by Dr Paul Zhao Cataract is the clouding of the lens of the eye which causes blurring of vision. This occurs with increasing age in general though younger age groups may also develop cataracts as well. When the blurring of vision from cataract is severe enough to affect your daily life, then surgery can be performed to restore vision. In this guide, we'll cover everything you need to know about cataract surgery, including:
Symptoms of cataracts:
Patients most commonly experience slowly progressive, painless blurring of vision. One eye may be more affected than the other. Some individuals may also experience increased glare, poorer vision at night, and loss of color vibrancy.
Indication for cataract surgery:
Cataract surgery is recommended when visual impairment affects one’s usual daily activities. This can vary from person to person depending on what the individual’s visual requirements are. For example, a person who needs to drive at night has higher visual demands and will likely require cataract surgery earlier than another person who is home bound with limited mobility and has lower visual requirements. There is no absolute cut-off age for cataract surgery.
Types of Cataract Surgery:
Cataract surgery involves removing your existing lens and replacing it with an artificial lens that can correct the refractive power of the eye. For example, a patient who is short-sighted can have this corrected by placing the appropriate powered lens in the eye with cataract surgery.
There are two main types of cataract surgery: phacoemulsification and extracapsular cataract extraction (ECCE).
Phacoemulsification is the most common type of cataract surgery and involves using a small ultrasound probe to break up the cloudy lens into smaller fragments and remove it through a small incision.
ECCE is an older procedure that involves removing the lens in one piece through a larger incision and is now done only for very advanced cataracts.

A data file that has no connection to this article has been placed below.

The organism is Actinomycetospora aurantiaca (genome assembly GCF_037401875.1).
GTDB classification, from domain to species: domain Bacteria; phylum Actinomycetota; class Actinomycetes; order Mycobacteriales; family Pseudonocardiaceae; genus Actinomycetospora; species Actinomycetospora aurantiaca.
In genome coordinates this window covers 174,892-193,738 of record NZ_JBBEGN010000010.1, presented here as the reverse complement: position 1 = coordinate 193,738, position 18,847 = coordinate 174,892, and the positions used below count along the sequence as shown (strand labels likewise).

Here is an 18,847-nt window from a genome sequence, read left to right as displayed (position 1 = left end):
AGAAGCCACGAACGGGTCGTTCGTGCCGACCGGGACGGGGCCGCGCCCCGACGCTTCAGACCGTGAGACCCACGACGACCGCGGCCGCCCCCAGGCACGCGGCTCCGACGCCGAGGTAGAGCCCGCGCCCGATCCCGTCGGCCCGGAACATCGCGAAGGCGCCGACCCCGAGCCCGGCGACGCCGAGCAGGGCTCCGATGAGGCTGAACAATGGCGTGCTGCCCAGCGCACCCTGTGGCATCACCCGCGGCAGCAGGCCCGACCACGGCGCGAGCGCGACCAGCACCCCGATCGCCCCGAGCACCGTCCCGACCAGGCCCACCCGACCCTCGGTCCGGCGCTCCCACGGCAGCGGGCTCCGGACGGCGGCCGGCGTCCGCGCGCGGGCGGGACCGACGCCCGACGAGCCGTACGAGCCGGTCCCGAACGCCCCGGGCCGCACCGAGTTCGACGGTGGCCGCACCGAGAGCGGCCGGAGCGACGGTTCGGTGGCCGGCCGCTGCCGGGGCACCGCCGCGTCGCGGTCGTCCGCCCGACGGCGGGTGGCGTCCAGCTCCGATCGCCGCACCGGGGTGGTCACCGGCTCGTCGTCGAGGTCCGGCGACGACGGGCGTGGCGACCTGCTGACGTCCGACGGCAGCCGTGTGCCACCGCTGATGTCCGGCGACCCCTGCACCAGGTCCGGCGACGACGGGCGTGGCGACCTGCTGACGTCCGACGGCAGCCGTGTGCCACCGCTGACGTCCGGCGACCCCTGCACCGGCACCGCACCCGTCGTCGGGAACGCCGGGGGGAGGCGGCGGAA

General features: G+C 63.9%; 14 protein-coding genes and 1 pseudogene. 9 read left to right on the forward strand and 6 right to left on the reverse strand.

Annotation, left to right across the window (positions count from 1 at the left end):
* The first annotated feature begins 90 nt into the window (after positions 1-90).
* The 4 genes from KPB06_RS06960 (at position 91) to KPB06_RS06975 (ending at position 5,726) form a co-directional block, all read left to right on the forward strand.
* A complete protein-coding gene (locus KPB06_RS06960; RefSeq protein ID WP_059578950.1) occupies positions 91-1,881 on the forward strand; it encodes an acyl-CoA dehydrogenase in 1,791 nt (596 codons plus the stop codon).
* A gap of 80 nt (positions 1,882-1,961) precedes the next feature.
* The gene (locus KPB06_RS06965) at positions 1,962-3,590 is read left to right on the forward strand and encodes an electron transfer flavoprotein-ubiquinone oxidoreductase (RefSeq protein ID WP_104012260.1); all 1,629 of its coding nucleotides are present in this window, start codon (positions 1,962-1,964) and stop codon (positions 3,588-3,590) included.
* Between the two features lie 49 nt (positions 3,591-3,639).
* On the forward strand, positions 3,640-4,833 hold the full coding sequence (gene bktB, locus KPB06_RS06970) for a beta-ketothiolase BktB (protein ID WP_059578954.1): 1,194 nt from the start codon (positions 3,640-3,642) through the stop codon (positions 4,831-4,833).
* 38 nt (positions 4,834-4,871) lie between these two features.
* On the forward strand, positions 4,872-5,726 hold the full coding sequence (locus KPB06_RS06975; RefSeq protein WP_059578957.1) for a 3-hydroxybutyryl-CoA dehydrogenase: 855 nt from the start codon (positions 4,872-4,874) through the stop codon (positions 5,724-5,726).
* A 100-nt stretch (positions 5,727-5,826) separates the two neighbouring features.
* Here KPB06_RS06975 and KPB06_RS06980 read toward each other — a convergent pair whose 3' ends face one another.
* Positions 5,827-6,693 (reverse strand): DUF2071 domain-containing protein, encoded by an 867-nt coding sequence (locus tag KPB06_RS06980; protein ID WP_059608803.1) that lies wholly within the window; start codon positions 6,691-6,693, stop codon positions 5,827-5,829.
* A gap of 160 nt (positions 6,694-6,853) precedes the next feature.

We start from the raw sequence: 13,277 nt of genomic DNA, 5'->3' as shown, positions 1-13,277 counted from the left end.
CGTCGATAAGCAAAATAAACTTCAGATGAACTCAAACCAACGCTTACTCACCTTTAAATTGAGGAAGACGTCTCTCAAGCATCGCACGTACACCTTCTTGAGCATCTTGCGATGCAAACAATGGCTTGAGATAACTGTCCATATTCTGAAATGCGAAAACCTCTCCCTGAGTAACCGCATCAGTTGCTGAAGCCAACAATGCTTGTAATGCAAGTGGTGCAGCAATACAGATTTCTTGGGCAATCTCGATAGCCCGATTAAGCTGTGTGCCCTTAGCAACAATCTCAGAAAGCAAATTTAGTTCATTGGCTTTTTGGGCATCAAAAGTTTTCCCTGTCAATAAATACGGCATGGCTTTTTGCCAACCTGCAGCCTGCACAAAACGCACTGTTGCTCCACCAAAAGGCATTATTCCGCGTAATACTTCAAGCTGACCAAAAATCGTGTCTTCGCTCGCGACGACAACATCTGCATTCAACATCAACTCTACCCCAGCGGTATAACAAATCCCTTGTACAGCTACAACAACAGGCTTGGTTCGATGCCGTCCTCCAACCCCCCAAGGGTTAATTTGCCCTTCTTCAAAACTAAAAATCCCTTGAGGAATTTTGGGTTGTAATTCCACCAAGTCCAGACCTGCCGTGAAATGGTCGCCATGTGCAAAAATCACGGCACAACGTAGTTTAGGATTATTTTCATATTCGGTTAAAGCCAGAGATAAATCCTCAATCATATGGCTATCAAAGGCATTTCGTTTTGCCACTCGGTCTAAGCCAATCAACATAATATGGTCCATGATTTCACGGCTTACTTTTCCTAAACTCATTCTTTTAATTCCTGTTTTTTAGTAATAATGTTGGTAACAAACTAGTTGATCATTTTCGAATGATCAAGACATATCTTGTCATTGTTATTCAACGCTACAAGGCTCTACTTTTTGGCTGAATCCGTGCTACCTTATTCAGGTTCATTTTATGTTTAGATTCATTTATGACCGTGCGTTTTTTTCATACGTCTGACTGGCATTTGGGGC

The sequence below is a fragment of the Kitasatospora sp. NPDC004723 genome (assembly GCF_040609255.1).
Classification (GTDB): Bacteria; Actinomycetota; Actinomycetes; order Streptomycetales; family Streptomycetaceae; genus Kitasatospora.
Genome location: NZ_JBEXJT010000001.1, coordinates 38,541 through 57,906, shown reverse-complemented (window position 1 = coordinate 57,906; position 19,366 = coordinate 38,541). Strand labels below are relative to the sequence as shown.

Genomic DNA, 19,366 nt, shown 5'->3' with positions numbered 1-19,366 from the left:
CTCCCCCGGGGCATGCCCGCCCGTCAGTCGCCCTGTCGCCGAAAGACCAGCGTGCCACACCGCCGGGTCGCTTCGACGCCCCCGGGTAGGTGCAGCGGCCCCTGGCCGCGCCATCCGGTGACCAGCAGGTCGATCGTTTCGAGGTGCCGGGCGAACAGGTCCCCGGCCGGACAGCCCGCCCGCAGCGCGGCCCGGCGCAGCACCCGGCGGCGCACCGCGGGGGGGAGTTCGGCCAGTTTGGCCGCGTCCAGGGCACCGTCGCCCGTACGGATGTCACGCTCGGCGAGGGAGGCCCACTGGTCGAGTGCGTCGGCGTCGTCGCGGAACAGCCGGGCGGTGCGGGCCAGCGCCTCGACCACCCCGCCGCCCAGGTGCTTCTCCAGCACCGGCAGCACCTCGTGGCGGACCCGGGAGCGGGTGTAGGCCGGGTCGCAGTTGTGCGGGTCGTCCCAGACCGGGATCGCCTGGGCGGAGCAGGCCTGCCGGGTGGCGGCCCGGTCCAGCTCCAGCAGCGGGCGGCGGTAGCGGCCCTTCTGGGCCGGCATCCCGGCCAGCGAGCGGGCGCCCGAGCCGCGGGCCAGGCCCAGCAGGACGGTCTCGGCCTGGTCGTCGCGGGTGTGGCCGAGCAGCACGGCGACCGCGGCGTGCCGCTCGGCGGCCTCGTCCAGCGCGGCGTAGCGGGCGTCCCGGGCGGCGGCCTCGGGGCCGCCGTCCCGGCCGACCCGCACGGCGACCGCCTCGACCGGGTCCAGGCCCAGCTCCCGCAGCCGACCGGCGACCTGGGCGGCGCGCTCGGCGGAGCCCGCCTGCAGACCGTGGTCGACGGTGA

Laser-assisted cataract surgery
Femtosecond laser-assisted cataract surgery is where a precise laser replaces some, but not all, steps of standard phacoemulsification. It aims to reduce damage to the inner surface of the cornea and increase the precision of intraocular lens placement.
The laser would first be performed at a separate machine, before the patient is transferred to the surgical bed for completion of the cataract surgery. Your surgeon will need to evaluate your suitability for this procedure and advise whether it is necessary.
Who should consider Laser assisted cataract surgery?
Laser assisted cataract surgery is beneficial for patients with less healthy corneas. It is currently not done routinely for all cataract surgeries. The decision for using laser should be discussed with your eye doctor.
Benefits of Cataract Surgery:
Cataract surgery can significantly improve your vision and quality of life. Benefits of the surgery may include:
• Improved vision: Cataract surgery can help you see more clearly and vividly.
• Better color vision: Many people report that colors appear more vibrant after cataract surgery.
• Improved night vision: Cataracts can make it difficult to see in low light conditions, but cataract surgery can improve your night vision.
• Reduced glare: Cataracts can cause glare and halos around lights, but cataract surgery can reduce these symptoms.
• Special lenses are also available to improve reading vision for selected patients who are suitable for such lenses.
Risks of Cataract Surgery:
While cataract surgery is generally safe and effective, there are some risks associated with the procedure. These risks may include:
• Infection: The risk of infection with cataract surgery is less than 0.1%
• Massive Bleeding: This is an extremely rare complication which occurs in 1 in 30000
• Cornea Swelling: This may occur in the initial period after surgery especially for more advanced cataracts and can take a few days to a few weeks to fully resolve. The vision will be foggy and blur but slowly improve as the cornea swelling subsides.
• Retinal detachment: This may occur in less than 1-2 percent of patients after routine uncomplicated cataract surgery.
Preparing for Cataract Surgery:
It is important to inform your surgeon if you had laser refractive surgery performed (e.g. LASIK, PRK, epi-LASIK, SMILE) previously. This information is very important in ensuring accurate calculation of the intraocular lens power.